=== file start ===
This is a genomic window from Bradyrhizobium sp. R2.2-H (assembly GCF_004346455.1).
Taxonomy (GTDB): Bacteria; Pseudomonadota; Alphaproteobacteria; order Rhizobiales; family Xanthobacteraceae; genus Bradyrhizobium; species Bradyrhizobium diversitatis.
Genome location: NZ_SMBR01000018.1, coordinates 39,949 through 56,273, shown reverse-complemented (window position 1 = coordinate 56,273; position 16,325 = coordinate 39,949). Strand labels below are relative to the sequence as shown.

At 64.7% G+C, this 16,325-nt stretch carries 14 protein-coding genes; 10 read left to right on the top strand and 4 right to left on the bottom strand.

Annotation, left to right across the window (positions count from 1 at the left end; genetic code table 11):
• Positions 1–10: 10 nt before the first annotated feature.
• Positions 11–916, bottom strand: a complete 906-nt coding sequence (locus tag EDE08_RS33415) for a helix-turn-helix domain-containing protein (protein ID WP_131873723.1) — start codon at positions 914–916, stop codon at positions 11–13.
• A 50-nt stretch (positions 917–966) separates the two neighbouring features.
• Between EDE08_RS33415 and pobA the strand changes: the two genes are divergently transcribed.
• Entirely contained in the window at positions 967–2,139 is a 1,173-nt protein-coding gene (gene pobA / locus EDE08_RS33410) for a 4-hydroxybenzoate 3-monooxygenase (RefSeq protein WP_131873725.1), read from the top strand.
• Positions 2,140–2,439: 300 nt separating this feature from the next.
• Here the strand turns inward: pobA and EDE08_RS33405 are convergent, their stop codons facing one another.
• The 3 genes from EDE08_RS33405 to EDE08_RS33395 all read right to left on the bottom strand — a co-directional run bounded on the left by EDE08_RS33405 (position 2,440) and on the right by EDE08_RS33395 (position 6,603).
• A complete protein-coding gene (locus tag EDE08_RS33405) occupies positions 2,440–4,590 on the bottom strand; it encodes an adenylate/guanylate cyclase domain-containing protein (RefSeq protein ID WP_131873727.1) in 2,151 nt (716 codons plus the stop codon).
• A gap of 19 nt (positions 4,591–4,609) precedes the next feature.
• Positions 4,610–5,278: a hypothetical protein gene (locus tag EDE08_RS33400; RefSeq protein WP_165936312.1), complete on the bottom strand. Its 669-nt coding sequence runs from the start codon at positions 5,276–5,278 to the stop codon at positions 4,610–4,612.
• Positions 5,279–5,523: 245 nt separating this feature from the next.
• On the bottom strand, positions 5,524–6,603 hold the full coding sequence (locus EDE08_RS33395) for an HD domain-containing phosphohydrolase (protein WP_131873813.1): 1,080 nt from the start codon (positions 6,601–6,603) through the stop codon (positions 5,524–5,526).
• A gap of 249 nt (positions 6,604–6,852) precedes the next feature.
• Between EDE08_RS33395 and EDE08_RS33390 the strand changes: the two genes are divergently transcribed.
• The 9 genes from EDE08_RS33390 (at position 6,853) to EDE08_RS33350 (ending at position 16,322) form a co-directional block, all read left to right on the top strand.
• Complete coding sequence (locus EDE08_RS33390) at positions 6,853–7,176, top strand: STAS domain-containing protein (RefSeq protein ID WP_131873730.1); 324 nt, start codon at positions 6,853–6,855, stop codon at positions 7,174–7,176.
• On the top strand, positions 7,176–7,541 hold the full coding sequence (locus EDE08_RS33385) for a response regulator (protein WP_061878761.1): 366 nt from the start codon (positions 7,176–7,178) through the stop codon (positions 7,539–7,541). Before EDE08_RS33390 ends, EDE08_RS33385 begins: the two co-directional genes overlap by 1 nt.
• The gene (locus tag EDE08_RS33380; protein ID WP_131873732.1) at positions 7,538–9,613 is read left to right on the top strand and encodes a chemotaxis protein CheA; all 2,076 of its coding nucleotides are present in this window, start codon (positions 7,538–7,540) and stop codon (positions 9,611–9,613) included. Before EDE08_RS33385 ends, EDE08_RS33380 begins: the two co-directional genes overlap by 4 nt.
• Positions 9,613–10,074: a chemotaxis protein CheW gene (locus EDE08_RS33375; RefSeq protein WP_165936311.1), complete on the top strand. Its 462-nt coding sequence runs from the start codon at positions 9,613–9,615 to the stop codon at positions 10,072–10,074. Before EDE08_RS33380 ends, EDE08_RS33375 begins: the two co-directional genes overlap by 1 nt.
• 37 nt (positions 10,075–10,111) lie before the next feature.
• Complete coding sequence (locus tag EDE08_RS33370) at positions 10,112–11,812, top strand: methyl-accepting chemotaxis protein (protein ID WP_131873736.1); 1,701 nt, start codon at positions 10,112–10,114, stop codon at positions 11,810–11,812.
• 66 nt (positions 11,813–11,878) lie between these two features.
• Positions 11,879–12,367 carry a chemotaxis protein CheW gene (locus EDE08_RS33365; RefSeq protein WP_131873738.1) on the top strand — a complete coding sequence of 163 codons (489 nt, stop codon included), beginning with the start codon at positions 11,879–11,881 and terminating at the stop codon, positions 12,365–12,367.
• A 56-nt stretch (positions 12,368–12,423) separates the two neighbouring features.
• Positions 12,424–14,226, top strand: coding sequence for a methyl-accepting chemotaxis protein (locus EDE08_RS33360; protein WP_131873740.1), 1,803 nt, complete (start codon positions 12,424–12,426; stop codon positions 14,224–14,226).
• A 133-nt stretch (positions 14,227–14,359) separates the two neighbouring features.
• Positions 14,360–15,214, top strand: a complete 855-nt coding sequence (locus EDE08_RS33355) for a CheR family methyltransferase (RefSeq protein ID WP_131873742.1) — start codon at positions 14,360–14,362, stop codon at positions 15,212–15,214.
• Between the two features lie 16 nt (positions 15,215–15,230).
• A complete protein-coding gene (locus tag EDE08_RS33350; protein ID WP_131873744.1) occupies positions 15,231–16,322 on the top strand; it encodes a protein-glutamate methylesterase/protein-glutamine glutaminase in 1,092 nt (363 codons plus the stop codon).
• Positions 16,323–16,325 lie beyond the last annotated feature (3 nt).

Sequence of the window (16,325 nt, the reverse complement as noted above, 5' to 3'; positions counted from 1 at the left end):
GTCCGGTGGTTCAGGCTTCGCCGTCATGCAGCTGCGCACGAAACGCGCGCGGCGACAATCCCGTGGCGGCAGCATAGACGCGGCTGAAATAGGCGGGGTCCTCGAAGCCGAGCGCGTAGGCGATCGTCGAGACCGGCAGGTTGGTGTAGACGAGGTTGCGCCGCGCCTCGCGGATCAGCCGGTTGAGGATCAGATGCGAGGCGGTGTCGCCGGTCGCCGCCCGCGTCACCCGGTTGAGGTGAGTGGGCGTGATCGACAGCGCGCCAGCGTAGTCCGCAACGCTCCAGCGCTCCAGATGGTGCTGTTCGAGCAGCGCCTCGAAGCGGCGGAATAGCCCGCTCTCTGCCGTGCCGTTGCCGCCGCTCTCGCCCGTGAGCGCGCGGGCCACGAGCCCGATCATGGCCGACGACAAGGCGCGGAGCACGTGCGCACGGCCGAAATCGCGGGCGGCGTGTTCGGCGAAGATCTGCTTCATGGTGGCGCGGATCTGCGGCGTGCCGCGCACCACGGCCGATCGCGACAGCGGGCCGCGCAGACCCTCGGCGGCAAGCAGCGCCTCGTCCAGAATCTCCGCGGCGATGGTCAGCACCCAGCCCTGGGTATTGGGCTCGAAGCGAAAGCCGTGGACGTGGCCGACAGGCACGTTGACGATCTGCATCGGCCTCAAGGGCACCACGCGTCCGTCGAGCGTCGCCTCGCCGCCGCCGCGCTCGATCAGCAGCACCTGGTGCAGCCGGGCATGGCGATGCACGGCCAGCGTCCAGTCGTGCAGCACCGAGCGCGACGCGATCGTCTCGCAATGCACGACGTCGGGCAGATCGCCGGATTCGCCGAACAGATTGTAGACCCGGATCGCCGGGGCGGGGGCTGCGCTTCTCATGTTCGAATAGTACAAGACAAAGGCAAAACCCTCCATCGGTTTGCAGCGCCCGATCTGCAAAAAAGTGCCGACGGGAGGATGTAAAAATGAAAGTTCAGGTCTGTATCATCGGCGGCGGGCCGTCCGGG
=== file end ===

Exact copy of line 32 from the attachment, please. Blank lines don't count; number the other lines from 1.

• A 133-nt stretch (positions 14,227–14,359) separates the two neighbouring features.